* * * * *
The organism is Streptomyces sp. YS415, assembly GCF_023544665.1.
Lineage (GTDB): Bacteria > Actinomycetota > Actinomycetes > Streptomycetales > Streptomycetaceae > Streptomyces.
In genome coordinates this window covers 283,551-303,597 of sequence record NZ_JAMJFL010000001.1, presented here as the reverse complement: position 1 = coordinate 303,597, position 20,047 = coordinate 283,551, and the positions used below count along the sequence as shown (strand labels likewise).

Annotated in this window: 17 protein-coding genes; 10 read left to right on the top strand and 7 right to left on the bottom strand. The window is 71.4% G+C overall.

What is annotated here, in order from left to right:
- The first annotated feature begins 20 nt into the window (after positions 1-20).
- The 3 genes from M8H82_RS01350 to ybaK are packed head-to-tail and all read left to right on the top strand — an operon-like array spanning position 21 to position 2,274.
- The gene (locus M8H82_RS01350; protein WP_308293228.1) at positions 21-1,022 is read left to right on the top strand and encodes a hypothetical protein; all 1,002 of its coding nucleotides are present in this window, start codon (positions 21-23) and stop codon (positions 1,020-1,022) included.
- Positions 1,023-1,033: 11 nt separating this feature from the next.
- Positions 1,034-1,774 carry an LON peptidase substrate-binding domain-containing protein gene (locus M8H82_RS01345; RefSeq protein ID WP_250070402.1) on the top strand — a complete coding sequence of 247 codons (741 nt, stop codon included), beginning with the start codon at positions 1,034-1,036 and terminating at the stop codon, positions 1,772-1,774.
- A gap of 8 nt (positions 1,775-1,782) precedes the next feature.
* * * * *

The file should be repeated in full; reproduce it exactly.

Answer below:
The organism is Streptomyces sp. YS415, assembly GCF_023544665.1.
Lineage (GTDB): Bacteria > Actinomycetota > Actinomycetes > Streptomycetales > Streptomycetaceae > Streptomyces.
In genome coordinates this window covers 283,551-303,597 of sequence record NZ_JAMJFL010000001.1, presented here as the reverse complement: position 1 = coordinate 303,597, position 20,047 = coordinate 283,551, and the positions used below count along the sequence as shown (strand labels likewise).

Annotated in this window: 17 protein-coding genes; 10 read left to right on the top strand and 7 right to left on the bottom strand. The window is 71.4% G+C overall.

What is annotated here, in order from left to right:
- The first annotated feature begins 20 nt into the window (after positions 1-20).
- The 3 genes from M8H82_RS01350 to ybaK are packed head-to-tail and all read left to right on the top strand — an operon-like array spanning position 21 to position 2,274.
- The gene (locus M8H82_RS01350; protein WP_308293228.1) at positions 21-1,022 is read left to right on the top strand and encodes a hypothetical protein; all 1,002 of its coding nucleotides are present in this window, start codon (positions 21-23) and stop codon (positions 1,020-1,022) included.
- Positions 1,023-1,033: 11 nt separating this feature from the next.
- Positions 1,034-1,774 carry an LON peptidase substrate-binding domain-containing protein gene (locus M8H82_RS01345; RefSeq protein ID WP_250070402.1) on the top strand — a complete coding sequence of 247 codons (741 nt, stop codon included), beginning with the start codon at positions 1,034-1,036 and terminating at the stop codon, positions 1,772-1,774.
- A gap of 8 nt (positions 1,775-1,782) precedes the next feature.